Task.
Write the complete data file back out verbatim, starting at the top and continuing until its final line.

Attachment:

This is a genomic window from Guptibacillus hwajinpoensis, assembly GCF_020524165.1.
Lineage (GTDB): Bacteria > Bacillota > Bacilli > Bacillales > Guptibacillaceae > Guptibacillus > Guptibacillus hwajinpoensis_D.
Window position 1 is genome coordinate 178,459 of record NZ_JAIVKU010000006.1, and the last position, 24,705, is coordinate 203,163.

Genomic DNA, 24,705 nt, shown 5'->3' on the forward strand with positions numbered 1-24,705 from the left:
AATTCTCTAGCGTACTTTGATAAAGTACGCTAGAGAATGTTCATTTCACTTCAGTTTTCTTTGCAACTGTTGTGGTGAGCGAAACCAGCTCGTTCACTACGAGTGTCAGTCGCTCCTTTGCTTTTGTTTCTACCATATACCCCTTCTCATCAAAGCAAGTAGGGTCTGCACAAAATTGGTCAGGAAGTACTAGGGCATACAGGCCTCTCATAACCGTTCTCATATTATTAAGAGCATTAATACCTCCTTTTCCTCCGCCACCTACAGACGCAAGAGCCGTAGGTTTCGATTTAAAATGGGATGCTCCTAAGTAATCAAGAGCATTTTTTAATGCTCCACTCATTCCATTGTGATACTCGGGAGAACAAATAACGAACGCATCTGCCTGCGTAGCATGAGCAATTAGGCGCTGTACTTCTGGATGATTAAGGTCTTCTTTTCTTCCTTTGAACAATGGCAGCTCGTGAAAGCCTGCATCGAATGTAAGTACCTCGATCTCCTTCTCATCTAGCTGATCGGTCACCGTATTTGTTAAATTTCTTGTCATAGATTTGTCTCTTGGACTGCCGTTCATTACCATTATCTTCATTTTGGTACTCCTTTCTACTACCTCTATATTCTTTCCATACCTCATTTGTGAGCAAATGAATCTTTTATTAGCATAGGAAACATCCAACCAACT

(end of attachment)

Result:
This is a genomic window from Guptibacillus hwajinpoensis, assembly GCF_020524165.1.
Lineage (GTDB): Bacteria > Bacillota > Bacilli > Bacillales > Guptibacillaceae > Guptibacillus > Guptibacillus hwajinpoensis_D.
Window position 1 is genome coordinate 178,459 of record NZ_JAIVKU010000006.1, and the last position, 24,705, is coordinate 203,163.

Genomic DNA, 24,705 nt, shown 5'->3' on the forward strand with positions numbered 1-24,705 from the left:
AATTCTCTAGCGTACTTTGATAAAGTACGCTAGAGAATGTTCATTTCACTTCAGTTTTCTTTGCAACTGTTGTGGTGAGCGAAACCAGCTCGTTCACTACGAGTGTCAGTCGCTCCTTTGCTTTTGTTTCTACCATATACCCCTTCTCATCAAAGCAAGTAGGGTCTGCACAAAATTGGTCAGGAAGTACTAGGGCATACAGGCCTCTCATAACCGTTCTCATATTATTAAGAGCATTAATACCTCCTTTTCCTCCGCCACCTACAGACGCAAGAGCCGTAGGTTTCGATTTAAAATGGGATGCTCCTAAGTAATCAAGAGCATTTTTTAATGCTCCACTCATTCCATTGTGATACTCGGGAGAACAAATAACGAACGCATCTGCCTGCGTAGCATGAGCAATTAGGCGCTGTACTTCTGGATGATTAAGGTCTTCTTTTCTTCCTTTGAACAATGGCAGCTCGTGAAAGCCTGCATCGAATGTAAGTACCTCGATCTCCTTCTCATCTAGCTGATCGGTCACCGTATTTGTTAAATTTCTTGTCATAGATTTGTCTCTTGGACTGCCGTTCATTACCATTATCTTCATTTTGGTACTCCTTTCTACTACCTCTATATTCTTTCCATACCTCATTTGTGAGCAAATGAATCTTTTATTAGCATAGGAAACATCCAACCAACT